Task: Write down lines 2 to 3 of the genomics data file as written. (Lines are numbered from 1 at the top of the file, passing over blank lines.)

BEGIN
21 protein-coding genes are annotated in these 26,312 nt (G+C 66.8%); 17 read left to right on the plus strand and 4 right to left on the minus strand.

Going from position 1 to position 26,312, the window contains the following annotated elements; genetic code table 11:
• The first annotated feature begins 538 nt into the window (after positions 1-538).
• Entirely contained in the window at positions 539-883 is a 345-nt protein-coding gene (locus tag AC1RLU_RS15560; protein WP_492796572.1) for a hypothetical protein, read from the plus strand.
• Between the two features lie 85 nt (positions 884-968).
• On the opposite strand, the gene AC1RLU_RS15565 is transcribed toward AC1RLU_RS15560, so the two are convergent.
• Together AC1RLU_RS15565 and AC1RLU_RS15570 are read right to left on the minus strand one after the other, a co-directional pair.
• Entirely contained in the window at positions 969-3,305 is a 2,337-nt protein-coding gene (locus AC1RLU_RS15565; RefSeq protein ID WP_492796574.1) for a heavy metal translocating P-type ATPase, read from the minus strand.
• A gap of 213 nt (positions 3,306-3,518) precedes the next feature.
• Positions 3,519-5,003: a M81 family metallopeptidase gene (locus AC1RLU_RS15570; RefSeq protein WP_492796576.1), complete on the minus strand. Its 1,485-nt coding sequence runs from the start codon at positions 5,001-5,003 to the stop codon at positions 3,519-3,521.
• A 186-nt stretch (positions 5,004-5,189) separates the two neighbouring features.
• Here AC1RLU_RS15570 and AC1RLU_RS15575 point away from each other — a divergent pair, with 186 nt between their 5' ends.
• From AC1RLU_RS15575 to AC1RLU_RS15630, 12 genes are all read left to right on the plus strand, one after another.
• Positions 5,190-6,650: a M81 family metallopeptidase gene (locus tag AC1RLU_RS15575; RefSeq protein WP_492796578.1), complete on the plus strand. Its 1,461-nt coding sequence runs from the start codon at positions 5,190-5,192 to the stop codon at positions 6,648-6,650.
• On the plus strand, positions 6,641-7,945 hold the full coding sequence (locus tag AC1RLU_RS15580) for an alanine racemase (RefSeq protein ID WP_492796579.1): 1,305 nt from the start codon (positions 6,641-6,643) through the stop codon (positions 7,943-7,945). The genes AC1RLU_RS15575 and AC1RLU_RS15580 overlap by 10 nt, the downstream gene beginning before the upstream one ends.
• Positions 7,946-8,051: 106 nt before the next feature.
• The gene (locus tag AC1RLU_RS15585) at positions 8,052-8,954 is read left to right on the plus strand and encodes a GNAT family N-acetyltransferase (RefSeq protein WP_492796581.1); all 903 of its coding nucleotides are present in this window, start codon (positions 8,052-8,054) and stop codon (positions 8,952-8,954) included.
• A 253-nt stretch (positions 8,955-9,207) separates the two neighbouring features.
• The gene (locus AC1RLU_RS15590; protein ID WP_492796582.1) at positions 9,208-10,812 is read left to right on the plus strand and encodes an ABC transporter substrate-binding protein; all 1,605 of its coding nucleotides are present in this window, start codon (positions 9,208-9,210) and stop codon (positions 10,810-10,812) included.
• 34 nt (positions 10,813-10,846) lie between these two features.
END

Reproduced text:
Going from position 1 to position 26,312, the window contains the following annotated elements; genetic code table 11:
• The first annotated feature begins 538 nt into the window (after positions 1-538).